Paolo Matteo Cristoforo Constellino
19 September 1972
Paolo has always been a bookworm, though he had his share of (mis)adventures outside with friends and siblings while growing up.
He was born and raised in Naples, Italy and has long held a deep love for the history of both his home city and his home country. He would spend hours at a time in the library devouring books on both history and mythology, but soon he ran out of those and started absorbing anything else the library had to offer — and Paolo is one of those people blessed with the ability to get through whole novels in a matter of hours.
Paolo eventually grew into a tall, well-built young man. In his teens he had taken a fondness for sports cars of all sorts, from American muscle cars to the high performance works of art put out by Italy and Germany. He had a special soft spot for the Camero — especially the first and second generation styles. He and his friends spent a great deal of time trying to fix up a junker that Sergio, the youngest of the group of friends, had managed to buy: a Pontiac GTO that was possibly more rust than body, had less than half an engine, five flat tires (even the spare had a hole in it), and was missing the windscreen. The eight boys made it their mission in life to make that care the envy of Naples. They didn’t succeed, but they did get it running reasonably well and gave it a rather eye catching paint job.
When it came time to go to University, Paolo was adamant that he would attend in Rome — the very centre of the universe to him at the time. He was accepted at Sapienza – Università di Roma where he took a dual major in History and Library Science.
Eventually, through a mutal friend, he met Zoë Ayishah, an alluring French woman studying architectural engineering and mathematics. The two became friends, and she asked him on a few dates. Before long he was one of her handful of regular boyfriends.
As time went on the handful of boyfriends came down to only Paolo, and a few months before graduation the pair were engaged. Not so long after their graduation Zoë discovered — to the couple’s absolute shock, given that Zoë had been told she was sterile — she was pregnant. The couple’s wedding plans we left unchanged, so Paolo stood at the altar beside a three months pregnant bride happier than he could recall ever feeling.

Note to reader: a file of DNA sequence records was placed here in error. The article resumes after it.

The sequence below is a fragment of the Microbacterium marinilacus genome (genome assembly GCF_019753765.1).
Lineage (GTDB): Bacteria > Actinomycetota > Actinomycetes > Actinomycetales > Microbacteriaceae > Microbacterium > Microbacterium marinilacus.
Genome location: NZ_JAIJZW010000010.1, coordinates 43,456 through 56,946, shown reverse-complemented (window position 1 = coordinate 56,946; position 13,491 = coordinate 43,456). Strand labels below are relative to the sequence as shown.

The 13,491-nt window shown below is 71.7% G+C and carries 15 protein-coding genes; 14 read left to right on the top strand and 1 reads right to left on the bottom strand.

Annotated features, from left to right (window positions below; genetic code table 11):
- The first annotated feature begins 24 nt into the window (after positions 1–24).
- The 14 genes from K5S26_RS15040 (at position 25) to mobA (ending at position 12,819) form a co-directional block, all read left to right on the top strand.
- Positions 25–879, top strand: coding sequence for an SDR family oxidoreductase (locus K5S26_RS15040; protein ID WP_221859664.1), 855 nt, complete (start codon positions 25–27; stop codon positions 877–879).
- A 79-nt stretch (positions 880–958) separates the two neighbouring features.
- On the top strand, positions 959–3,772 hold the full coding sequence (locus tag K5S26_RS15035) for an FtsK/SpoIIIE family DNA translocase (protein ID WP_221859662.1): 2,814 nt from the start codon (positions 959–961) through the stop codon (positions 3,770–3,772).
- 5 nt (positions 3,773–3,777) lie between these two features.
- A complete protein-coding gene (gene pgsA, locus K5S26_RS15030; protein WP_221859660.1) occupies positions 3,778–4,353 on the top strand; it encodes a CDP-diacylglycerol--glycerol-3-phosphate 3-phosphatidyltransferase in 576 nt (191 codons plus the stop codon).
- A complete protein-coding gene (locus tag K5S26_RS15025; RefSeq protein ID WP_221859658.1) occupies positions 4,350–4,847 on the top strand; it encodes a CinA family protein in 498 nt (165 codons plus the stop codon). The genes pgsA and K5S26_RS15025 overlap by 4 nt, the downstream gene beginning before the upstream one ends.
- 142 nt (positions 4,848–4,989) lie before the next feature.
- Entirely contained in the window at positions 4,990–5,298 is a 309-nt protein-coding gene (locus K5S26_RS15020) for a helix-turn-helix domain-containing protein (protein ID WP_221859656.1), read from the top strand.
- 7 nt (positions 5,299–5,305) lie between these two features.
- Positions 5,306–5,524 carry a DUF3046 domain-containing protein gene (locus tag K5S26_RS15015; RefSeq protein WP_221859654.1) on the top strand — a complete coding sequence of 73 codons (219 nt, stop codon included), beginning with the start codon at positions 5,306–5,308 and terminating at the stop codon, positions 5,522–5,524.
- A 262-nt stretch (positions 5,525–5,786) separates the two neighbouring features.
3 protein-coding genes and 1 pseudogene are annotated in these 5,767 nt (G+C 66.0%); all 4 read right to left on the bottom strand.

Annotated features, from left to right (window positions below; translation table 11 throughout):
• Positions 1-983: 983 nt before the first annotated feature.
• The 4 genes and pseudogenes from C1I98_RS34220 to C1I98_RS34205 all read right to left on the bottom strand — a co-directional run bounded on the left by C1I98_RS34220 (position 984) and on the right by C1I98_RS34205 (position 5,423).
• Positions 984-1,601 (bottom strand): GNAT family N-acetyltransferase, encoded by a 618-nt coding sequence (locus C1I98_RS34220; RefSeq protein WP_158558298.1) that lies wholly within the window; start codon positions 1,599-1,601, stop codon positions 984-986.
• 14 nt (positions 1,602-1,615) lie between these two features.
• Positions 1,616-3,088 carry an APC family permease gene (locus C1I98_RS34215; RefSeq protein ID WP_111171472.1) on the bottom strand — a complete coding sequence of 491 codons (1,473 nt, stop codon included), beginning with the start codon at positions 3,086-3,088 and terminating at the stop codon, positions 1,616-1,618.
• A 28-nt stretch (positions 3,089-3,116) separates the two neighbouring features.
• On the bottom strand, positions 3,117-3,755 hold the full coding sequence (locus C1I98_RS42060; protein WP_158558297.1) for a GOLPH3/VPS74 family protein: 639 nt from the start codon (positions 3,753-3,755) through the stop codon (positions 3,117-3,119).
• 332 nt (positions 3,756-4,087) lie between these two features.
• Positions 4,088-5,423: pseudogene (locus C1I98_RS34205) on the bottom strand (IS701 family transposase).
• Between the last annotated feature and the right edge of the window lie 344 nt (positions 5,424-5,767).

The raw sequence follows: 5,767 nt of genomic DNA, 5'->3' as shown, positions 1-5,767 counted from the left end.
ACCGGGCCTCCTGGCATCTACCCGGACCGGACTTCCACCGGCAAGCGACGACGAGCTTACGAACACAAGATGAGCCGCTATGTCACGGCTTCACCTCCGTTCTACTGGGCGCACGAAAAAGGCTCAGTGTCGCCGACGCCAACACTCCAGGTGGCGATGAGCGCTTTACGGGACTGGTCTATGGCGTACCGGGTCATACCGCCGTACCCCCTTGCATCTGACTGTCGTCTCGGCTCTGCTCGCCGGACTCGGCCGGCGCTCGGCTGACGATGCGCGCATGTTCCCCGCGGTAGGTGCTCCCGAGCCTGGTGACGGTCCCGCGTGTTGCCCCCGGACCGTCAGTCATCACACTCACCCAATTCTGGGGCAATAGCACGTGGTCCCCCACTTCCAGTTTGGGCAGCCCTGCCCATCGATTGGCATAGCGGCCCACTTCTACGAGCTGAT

The honeymoon was short a week in Switzerland, a gift from Zoë’s parents, then they were busy trying to settle into a small house in Toronto, Canada where Zoë had been offered her first job with a small architectural firm. Paolo had little interest in teaching, so took his Library Sciences degree to the nearest library to put it to use.
Zoë found a better position with a company in Colorado and, three years after settling in Canada the family found themselves in the Rocky Mountains, in a little apartment in Estes Park while they looked around for a house — Zoë being adamant that a child needed a yard with trees in to grow properly, especially when said child was Salencia. They quickly found a home for sale in a nearby tourism town. The ranch style home was spacious, beautiful, and had a small stables and a lot of acres.
The first wedding anniversary at their new home, Paolo came home to find a small note on the table, wife and daughter nowhere to be seen, and an unfamiliar set of keys laying on the table. Following the note he went out to the stables to find a chrome and black 1971 Camaro with leather seats, in beautiful condition, and his wife waiting inside wearing a smile and holding champagne. His gift to his wife, delayed a couple of hours, was to drive her out to a local ranch to select a horse.
Zoë taught him and their daughter how to ride, before long the household had a second horse for him. The family began spending a lot of time together on trails, their little girl riding in a parent’s lap (often Paolo’s — the little girl being positively enamoured with his mare, Elouise).
Paolo is very fond of his family. He teases his wife and daughter for their direct and irreverent manners, which can lead them to seem utterly lacking in social grace, and for their attitudes toward God, but he’s intensely proud of them for their stubborn insistence on always being who they are and speaking what’s on their mind regardless what anyone else may think — even him.
It only saddened him to discover his daughter was a lesbian, because he’d long dreamt of being the beaming new grandpa waiting to hold the tiny newborn child — a detail that came and went in the blink of an eye; he was saddened far worse and far longer by the fact that it upset Sally to be both rejected by the young lady she’d taken an interest in and by so many of her classmates. He watched helplessly as people called her names, and avoided her; he defended her and fiercely where and when he could, usually without Sally’s knowledge when speaking to parents of a few of her friends. Needless to say, he was actually thrilled by the job offer in Washington, knowing that the state was notoriously more open minded.